- Work out what you think the problem is.
- Talk to a trusted friend or support person you already know.
- Decide whether you need extra support or help.
- Talk to people who may know where you can go to seek help (eg an early childhood service, the family doctor or high-quality websites).
- Follow up any suggestions or referrals.
Parents and carers might find they go backwards and forwards through these steps while seeking help. This is part of the process of finding suitable support when needed.
Common challenges associated with seeking help
Sometimes families don’t feel confident, or think that they know enough about their child’s difficulties to seek help for them. When this happens families will try to carry on with life on their own, which may make it harder for them to cope on a daily basis.
There can be many reasons why people find it hard to seek help. Some of the main reasons include:
- A lack of knowledge about children’s mental health difficulties. This might mean that people believe difficulties will get better by themselves or that parents or carers do not recognise their child’s difficulties.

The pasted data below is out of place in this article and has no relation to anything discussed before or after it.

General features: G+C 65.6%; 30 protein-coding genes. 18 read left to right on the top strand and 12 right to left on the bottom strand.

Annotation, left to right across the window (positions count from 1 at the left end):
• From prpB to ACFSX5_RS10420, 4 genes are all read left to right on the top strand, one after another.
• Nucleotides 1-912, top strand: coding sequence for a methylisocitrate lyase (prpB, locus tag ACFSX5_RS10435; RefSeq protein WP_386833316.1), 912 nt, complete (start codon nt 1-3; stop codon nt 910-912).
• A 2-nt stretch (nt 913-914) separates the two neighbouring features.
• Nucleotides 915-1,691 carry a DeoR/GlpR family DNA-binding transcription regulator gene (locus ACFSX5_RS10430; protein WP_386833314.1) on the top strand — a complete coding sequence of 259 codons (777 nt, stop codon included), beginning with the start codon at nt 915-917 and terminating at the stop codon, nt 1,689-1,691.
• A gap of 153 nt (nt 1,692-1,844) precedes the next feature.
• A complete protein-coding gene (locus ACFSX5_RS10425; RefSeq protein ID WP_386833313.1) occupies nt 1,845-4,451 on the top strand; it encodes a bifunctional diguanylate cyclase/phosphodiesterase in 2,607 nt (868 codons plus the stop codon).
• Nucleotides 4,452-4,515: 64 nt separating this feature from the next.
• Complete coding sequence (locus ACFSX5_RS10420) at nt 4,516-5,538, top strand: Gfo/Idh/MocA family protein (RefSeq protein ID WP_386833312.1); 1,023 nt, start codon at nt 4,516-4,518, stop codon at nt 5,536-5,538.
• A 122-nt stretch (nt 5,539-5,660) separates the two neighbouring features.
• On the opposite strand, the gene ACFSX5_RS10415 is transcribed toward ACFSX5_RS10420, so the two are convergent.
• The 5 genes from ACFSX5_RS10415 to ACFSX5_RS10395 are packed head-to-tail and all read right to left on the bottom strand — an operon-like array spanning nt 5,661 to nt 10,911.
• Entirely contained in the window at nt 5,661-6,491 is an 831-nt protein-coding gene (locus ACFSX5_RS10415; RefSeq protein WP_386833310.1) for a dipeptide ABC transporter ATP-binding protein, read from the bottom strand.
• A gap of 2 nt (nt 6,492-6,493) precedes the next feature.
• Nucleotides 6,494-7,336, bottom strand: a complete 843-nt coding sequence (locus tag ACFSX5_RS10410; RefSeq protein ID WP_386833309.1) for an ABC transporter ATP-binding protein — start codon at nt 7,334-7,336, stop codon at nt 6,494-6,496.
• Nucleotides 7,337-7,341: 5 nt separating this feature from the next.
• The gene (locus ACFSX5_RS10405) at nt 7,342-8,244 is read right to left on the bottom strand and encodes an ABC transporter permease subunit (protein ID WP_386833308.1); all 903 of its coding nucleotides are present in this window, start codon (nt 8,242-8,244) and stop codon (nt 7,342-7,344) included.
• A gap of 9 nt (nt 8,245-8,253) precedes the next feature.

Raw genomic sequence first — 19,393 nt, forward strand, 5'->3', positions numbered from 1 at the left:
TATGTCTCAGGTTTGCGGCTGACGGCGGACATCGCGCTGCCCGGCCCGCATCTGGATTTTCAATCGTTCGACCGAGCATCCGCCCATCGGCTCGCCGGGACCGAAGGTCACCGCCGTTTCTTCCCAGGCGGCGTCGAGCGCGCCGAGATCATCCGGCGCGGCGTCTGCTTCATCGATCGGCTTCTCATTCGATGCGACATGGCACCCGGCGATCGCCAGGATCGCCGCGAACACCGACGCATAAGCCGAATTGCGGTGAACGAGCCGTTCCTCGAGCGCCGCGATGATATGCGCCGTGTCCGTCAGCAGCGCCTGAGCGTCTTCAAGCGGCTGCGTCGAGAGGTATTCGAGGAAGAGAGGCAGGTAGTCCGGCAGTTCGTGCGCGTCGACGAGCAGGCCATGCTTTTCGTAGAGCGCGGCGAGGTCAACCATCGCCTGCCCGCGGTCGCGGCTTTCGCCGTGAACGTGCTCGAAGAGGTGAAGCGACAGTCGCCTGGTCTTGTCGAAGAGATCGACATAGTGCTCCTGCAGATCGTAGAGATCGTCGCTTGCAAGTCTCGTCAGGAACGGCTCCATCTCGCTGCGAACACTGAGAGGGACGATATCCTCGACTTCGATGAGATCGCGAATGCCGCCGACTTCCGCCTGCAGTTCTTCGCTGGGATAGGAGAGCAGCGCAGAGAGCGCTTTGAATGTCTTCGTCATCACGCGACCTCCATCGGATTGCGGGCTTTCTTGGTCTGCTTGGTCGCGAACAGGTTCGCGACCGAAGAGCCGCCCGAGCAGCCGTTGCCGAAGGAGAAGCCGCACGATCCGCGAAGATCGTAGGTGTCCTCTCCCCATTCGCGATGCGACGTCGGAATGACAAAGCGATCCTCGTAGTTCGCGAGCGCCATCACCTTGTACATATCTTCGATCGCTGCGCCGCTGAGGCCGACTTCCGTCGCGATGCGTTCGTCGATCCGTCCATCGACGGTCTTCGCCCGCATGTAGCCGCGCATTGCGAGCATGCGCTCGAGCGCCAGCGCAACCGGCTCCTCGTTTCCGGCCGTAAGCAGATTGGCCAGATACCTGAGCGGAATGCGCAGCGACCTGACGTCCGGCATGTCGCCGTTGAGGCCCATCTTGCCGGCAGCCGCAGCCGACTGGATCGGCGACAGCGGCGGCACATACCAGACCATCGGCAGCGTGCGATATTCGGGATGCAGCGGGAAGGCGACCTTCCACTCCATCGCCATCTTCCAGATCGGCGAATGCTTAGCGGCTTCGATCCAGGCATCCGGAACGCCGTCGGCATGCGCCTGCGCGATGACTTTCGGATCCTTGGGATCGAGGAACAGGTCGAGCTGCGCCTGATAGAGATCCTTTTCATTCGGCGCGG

- Worries or concerns about how mental health problems are viewed within the community. This might mean parents and carers feel reluctant to seek help or are worried about the recommendations that might be made. Families might also feel they should be strong enough to support their child through difficulties on their own.
- Disappointment with previous help might make parents and carers reluctant to try again.
- Family and environmental influences. This can include the cost of help, both in time and money, lack of support and other family stresses.
The following things can help to overcome these barriers:
- Seeking informal support from family or friends.
- Learning more about children’s mental health. For example, finding out about the difficulties children can experience and the things that protect them from developing these can give families the confidence to seek help when they need to (for more information on protective factors for children’s mental health refer to Component 4: Helping children experiencing mental health difficulties).
- Networking with other people or families that might be in a similar situation (eg meeting other families).
- Finding out if the early childhood service knows of any helpful resources in the community (eg health professionals, parenting services).
Seeking help for children’s mental health difficulties can sometimes feel like a difficult task. However you do not have to manage it alone. Families can work together with early childhood services and schools to ensure that the best supports are put in place to support children. Working together supports mental health and wellbeing in children. Families can also support themselves by making connections and building social support. Getting information about parenting may also help parents and carers feel more confident to best support their child.
If your problem is urgent
Please call Lifeline on 13 11 14.